We became friends with mariachi band Luz de Luna. They're super sweet guys. [They] were so open to playing with us on our songs and open to us playing on some of their songs where it worked. So, it just came from music. As cliché as it sounds, music is the universal language; it knows no borders. It communicates well on a spiritual level so you don't have to worry about words so much.

Immediately, when that started happening we started doing the collaborations in Europe and people started seeing that happening and we made the connection, "Oh, what about the border?" and the relationship between the U.S. and Mexico. It's heavy talking about that as a musician, because it's a separate thing. It's just the world of politics and it just seems like a prickly business. It's like a snag.

I think for me, one of the pivotal moments was being invited to play in the town of Calexico and actually going there and seeing the massive wall. There is a wall right in the middle of town that separates Mexicali from Calexico. There's a part of the wall where you can actually see through it. There's these metal ridges and there it is. There's Mexicali over there. You can't get to it because of the giant wall. It's like when we first started playing over in Germany when the Berlin Wall was up. It's the same thing. It just seems so ridiculous. Especially when we've traveled over to Europe so many times and have seen their borders and their boundaries become less and less severe. Of course, they've had more years to deal with it than we have. None the less, you still see that their borders have come down where as our border to our brothers in the South have come more and more severe.

NUVO: Do you feel a pressure to communicate politically through your music, and do you feel like it comes naturally?

Convertion: I think it should come from a natural place. I think it shouldn't be forced. I think some people are born to have that kind of leadership. I don't really know where we stand in that. I feel like we really try to keep things in a really honest place and work from there. That's our starting point.

I know that there's some things you can do and we've done them and are still open to benefits - raising money for Border Angels or other organizations that deal with people dying in the desert and trying to bring some humanitarian aid to them. The buck pretty much stops there as far as you start putting our toes in the world of politics. I really don't know.

I feel like the best thing we can do is try to get leaders and elected officials that align with our kind of thinking into office. That's the best thing we can do: voter awareness, and stay on that path. But it's really hard. The politicians that we've talked to; it's super hard for them, especially in Arizona, I think. I think New Mexico has a little bit more going on. Texas, it's very difficult.

NUVO: The only time I've been in Texas has been in Austin, and I know that's not real Texas.

Convertion: No it isn't. That's like Tucson in Arizona. It's like the little drop of blue.

NUVO: That's kind of how Indianapolis is, honestly. I do remember reading that you played a show that Gabby Giffords was present at.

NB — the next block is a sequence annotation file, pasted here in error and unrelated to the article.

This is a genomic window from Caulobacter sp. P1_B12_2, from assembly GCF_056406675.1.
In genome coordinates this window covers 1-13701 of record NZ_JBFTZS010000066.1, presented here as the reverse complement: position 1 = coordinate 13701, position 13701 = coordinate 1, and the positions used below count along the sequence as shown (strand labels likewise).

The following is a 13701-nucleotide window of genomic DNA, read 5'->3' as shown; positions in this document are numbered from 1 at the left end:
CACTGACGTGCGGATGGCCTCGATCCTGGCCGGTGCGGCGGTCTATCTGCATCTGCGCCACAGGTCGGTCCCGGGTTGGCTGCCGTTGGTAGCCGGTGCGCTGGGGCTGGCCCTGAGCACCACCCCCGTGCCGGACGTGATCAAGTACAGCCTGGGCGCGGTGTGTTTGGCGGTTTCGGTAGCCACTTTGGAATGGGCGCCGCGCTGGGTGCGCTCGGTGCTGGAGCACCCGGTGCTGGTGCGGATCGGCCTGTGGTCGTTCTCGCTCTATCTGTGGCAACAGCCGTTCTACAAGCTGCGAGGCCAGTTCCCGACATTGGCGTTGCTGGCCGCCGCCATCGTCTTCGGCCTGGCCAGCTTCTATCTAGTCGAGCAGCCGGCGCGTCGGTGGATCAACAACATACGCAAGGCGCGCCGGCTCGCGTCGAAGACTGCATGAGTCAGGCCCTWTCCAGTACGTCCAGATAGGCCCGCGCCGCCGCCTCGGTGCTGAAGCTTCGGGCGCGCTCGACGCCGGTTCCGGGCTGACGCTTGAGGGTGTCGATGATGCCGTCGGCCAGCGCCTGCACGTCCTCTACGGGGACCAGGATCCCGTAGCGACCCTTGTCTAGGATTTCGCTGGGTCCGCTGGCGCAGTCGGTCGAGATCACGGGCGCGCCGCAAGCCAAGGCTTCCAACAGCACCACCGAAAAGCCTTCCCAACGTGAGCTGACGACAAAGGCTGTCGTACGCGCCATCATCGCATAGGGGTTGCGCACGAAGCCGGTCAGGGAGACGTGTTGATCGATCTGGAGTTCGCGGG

Convertion: Yes. She introduced us. We did a benefit for her and became friends with her. We really liked her a lot. She was a fan of our music. I was a little wary [at first]. This was a little early on when this started happening, when we started to get popular in our hometown. I was just like, "I don't know if I want to get involved with politics." [But] we've really got to know her. She's a great person and a super hard worker. Her husband, Mark Kelly, is as well. So, it became a real honor to be a part of her work and we tried to do whatever we could to help her out. Of course, when she got shot it was devastating. It was shocking to me that through that, still, we couldn't get the bill passed for gun control, which is unbelievable..

NUVO: Living in the Midwest, there's such a mystery still to the American West. There's such a darkness to so much of the music and art. I was reviewing some writing about your music, and you have some of the best genre descriptions about your music that I've ever read. Desert noir, and stuff like that. Do you think because of where you're making music that [reviewers] place a darkness on it? Do you feel like you're part of this mythology of the American West?

Convertion: I know that Joey and I like writing songs in the minor key, and that automatically puts you in a blue mood. The minor key is nighttime and the major key is daytime. That is a real dichotomy right there because it is sunny 350 days of the year in Tucson. You're aware of the fact that the sun is shining all the time but then you write songs or come from this place that is more in a minor mode.

I think too that people think that mariachi music is just party music, but really there's a lot of beautiful songs written in that format that are in the minor key. They're love songs and they have great yearning, whether it's for their home or for love. Those are all parts of what makes the sound.

I think too that people attach the region to our music because of the trumpets. It's such an identifiable region. There's no place like the Sonoran Desert anywhere. All of those things just happen. There is a lot more to the band than that, I think. I think more and more, like you were saying, that there is a lot more populations of people coming from the South, besides the Southwest. They're going to other places.

I thought this was kind of interesting. When we were in New Orleans, there was a lot of migrant workers from Mexico that were helping clean up after Katrina. There's a lot of Mexicans now in New Orleans. There's finally some really good Mexican food in New Orleans, which is awesome. I think it's great. It's such a great culture just south of us. Why [do] we put borders up and why [do] we make it so difficult for people to come?